My profile with a pseudonym, Drew from Zhrodague, is blocked by Google+, despite my repeated requests. I've been posting on the Internet for a long time as such, and even my resume, business cards, printed authorship credits, and other online profiles identify me as such.
I'd love to use Google+, but there is currently no way for me to do that. I do not use my real birth name online, for obvious reasons.
They specifically state it does not need to be your real name.
Except that I am blocked because my name, Drew from Zhrodague, does not fit their Terms of Service. Google+ has my profile blocked:
Thank you for contacting us with regard to our review of the name you are
trying to use in your Google Profile. After review of your appeal, we have
determined that the name you want to use violates our Community Standards.
You can review our name guidelines at
If you edit your name to comply with our policies in the future, please
respond to this email so that we can re-review your profile.
The Google Profiles Support Team
Huh. Facebook doesn't let me use my real online name, Drew from Zhrodague. LinkedIn allows this just fine.
I am still blocked by Google+, since I use the name Drew from Zhrodague, and not my birth name. They've ignored my contributions to O'Reilly and Associates as Drew from Zhrodague, two other mentions on Google Scholar, and countless years and accounts posting also as such.
So far, I can't enter the town of Google+, can't +1 anything, and can't post pictures or other stuff. Other (more famous) people can get into Google+ with their chosen names. I will either have to wait for them to unblock me, or I will simply lose interest - my bazaars and cathedrals must be elsewhere.
Hopefully, during the post-mortem after their upgrade, they will read this article on Slashdot, and use it and the other sites talking about this to positively update their website.
Also, I'll bet some of the usability people were given the smackdown over someone's ego-trip. It shows in the design. I know they have usability people there. Let 'em do their thing -- they already know how it is supposed to work.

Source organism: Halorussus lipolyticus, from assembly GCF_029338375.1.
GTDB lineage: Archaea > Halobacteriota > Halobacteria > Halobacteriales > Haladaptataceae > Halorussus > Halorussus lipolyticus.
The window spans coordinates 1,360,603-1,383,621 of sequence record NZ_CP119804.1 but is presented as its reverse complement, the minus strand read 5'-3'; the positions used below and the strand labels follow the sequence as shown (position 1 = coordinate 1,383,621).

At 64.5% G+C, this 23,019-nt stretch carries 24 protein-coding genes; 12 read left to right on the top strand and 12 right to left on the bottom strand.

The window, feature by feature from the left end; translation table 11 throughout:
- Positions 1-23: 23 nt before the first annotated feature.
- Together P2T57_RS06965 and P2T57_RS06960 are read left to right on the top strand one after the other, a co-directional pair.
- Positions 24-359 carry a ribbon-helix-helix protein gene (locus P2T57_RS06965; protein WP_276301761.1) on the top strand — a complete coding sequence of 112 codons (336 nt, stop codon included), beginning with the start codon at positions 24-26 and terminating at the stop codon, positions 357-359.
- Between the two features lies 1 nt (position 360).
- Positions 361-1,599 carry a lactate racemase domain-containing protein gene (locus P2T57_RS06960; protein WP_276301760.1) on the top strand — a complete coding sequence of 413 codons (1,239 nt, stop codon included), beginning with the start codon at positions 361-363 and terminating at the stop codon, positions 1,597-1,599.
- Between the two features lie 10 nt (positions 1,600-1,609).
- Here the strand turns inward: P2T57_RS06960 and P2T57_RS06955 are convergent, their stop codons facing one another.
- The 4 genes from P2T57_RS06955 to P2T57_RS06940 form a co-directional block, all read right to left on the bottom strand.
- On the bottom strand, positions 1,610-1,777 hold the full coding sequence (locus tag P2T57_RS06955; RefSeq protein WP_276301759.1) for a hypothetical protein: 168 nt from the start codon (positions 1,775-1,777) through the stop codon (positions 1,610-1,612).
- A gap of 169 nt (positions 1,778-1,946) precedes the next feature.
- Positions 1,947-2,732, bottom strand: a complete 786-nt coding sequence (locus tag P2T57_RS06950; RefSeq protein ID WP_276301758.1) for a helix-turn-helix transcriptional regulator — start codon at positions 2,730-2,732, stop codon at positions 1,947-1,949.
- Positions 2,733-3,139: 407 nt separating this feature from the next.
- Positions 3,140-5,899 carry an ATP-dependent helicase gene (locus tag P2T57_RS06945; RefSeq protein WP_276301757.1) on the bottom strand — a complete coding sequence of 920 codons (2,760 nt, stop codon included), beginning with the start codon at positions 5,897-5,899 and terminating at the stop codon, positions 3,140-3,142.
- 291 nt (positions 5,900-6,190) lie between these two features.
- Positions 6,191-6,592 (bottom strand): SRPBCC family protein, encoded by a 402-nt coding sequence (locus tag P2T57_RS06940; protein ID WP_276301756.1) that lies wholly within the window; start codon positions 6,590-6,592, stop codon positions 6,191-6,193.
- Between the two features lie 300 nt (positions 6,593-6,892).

With competition like this, I'm starting to think Netflix producing its own content is a great move.
Is this how Sci-Fi, Bravo, A&E, TBS, etc., all started to produce their own shows? I welcome this from Netflix, Hulu, Microsoft, or any other vendor -- give us more science-fiction. How do I tell them this with my dollars?
If they're planning on using bands within or nearby the current digital channels, I suspect that folks may be able to hack the current lineup of WRTs to spit out an ATSC signal. This would actually be really good thing for the diy crowd. Everyone needs their own pirate TV station. I haven't seen any F/OSS ATSC modulation code in the wild yet though.
I'm a long-time Skype user, and while it isn't my favorite application, it certainly works, and connects me to people around the world (for work).
Good luck, Skype. I do hope this brings plenty of improvements and functionality. If not, we'll use something else!
Y'know, this guy can make back his $90 and then some by putting ads on the site. The PD must have already setup links everywhere, all he has to do it set it up, sit back, and collect a check.
What are the chances this guy will be sued?
geolocation, which is what Google obviously wants them for
Bingo. A neat idea made almost moot with GPS chips in cell phones. If you know where the WiFi is, you can look up the location of the WiFi via Google -- without a GPS. I mentioned in a similar/. article about placelab.org which I think maps whichever radio they're able to get data from.
I experimented with this stuff back in 2002 when I created wifimaps.com, which is a wardriving map application, which harvests data from wardrivers. I'm not a math guy, so I used a weighted average for estimating the WIFi signal source. Mapserver is kinda neat too, which I used since Google Maps didn't exist yet.
Aryabhata writes "According to scientists, climate change and human activity have allowed bark beetle populations to soar. They decided to fight the beetles by using the 'nastiest, most offensive sounds' that they could think of. These sounds included recordings of Guns & Roses, Queen, Rush Limbaugh and manipulated versions of the insects' own sounds. The research project titled 'Beetle Mania' has concluded that acoustic stress can disrupt their feeding and even cause the beetles to kill each other."